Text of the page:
Processes and intentions: a note on cause and effect in project management
In recent years the project work-form has become an increasingly popular mode of organizing activities in many industries. As the projectization bandwagon has gained momentum there have been few questions asked about the efficacy of project management methodologies. Most practitioners take this as a given and move on to seek advice on how best to implement project management processes. Industry analysts and consultants are, of course, glad to oblige with reams of white papers, strategy papers or whatever else they choose to call them (see this paper by Gartner Research, for example).
Although purveyors of methodologies do not claim their methods guarantee project success, they imply that there is a positive relationship between the two. For example, the PMBOK Guide tells us that, “…the application of appropriate knowledge, processes, skills, tools and techniques can have a significant impact on project success” (see page 4 of the 4th Edition). This post is a brief exploration of the cause-effect relationship between the two.
Necessary but not sufficient
In a post on cause and effect in management, I discussed how the link between high-level management actions and their claimed outcomes is tenuous. The basic reason for this is that there are several factors that can affect organizational outcomes and it is impossible to know beforehand which of these factors are significant. The large number of factors, coupled with the fact that controlled experimentation is impossible in organizations, makes it impossible to establish with certainty that a particular managerial action will lead to a desired outcome.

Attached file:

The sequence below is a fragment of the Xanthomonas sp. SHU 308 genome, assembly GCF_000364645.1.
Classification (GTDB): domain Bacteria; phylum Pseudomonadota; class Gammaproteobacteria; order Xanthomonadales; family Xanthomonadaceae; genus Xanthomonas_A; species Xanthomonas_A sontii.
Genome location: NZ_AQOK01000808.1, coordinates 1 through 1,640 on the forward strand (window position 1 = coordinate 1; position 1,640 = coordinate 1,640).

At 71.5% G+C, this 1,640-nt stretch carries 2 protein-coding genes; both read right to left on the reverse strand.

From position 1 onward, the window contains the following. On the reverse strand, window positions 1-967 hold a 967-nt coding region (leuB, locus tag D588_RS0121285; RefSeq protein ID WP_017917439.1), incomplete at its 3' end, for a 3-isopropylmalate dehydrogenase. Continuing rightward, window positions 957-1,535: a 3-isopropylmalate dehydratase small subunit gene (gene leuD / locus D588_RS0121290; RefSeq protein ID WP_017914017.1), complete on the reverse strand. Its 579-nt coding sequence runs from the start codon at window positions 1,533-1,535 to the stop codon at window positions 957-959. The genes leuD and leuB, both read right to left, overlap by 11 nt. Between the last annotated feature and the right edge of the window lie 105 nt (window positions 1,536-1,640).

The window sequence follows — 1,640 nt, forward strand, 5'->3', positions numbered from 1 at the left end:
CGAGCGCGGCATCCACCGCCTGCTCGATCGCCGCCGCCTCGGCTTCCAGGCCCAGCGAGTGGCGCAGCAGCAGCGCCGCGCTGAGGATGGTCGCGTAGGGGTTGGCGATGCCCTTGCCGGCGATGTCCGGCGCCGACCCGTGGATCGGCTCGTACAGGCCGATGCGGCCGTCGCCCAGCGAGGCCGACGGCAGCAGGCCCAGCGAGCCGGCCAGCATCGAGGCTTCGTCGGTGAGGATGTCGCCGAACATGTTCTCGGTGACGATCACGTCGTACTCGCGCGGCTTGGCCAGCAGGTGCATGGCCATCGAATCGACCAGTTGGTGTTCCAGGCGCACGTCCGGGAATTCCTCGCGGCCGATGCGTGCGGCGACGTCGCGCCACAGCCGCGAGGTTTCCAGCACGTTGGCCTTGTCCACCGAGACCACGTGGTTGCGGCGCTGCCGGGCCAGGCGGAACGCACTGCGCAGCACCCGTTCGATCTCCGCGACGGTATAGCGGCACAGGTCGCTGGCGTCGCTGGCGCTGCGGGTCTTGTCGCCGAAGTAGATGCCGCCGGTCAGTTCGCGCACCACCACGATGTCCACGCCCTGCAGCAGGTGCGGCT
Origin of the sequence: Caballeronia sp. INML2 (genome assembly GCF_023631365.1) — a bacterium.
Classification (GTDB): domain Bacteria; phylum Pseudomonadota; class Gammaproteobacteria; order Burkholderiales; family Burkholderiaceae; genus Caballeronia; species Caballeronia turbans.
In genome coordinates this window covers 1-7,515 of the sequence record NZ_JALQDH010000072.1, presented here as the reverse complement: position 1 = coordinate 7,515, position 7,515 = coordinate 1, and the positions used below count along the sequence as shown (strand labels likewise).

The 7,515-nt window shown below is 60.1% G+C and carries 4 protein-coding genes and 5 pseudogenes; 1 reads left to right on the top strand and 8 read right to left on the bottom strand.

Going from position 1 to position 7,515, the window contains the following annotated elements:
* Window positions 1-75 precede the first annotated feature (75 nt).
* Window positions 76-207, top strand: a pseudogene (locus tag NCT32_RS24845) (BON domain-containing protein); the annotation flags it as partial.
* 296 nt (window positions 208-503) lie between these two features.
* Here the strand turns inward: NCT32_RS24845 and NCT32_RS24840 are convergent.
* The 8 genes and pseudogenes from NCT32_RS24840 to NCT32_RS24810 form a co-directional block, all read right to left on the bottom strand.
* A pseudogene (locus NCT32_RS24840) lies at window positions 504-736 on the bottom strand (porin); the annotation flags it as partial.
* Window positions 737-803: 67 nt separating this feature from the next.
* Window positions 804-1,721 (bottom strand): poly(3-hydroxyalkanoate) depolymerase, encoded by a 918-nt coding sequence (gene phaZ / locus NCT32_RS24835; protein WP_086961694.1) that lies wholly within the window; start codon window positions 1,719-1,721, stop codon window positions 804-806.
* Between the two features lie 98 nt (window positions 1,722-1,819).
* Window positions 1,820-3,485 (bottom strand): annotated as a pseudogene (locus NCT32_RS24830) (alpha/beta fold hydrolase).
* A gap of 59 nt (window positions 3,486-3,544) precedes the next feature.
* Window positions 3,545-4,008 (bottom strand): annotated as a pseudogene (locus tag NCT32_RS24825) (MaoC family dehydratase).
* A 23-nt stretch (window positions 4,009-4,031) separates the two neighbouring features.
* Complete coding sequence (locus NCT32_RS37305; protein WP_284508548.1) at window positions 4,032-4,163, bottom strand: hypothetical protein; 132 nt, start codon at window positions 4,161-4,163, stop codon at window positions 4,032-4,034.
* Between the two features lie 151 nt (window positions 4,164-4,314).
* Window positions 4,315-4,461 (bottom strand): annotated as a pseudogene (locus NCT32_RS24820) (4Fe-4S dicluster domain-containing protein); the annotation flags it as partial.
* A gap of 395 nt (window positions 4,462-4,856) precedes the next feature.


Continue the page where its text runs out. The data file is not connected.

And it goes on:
Most project managers are implicitly aware of this – they know that factors extrinsic to their projects can often spell the difference between success and failure. A mid-project change in organizational priorities is a classic example of such a factor. The effect of such factors can be accounted for using a concept of causality proposed by the philosopher Edgar Singer, and popularised by the management philosopher Russell Ackoff. In a paper entitled Systems, Messes and Interactive Planning, Ackoff had this to say about cause and effect in systems – i.e. entities that interact with each other and their environment, much like organizations and projects do:
It will be recalled that in the Machine Age cause-effect was the central relationship in terms of which all actions and interactions were explained. At the turn of this century the distinguished American philosopher of science E.A. Singer, Jr.noted that cause-effect was used in two different senses. First… a cause is a necessary and sufficient condition for its effect. Second, it was also used when one thing was taken to be necessary but not sufficient for the other. To use Singer’s example, an acorn is necessary but not sufficient for an oak; various soil and weather conditions are also necessary. Similarly, a parent is necessary but not sufficient for his or her child. Singer referred to this second type of cause-effect as producer-product. It has also been referred to since as probabilistic or nondeterministic cause effect.
The role of intentions
A key point is that one cannot ignore the role of human intentions in management. As Sumantra Ghoshal wrote in a classic paper:
The basic building block in the social sciences, the elementary unit of explanation is individual action guided by some intention. In the presence of such intentionality functional [and causal] theories are suspect, except under some special and relatively rare circumstances, because there is no general law in the social sciences comparable to [say] the law of natural selection in biology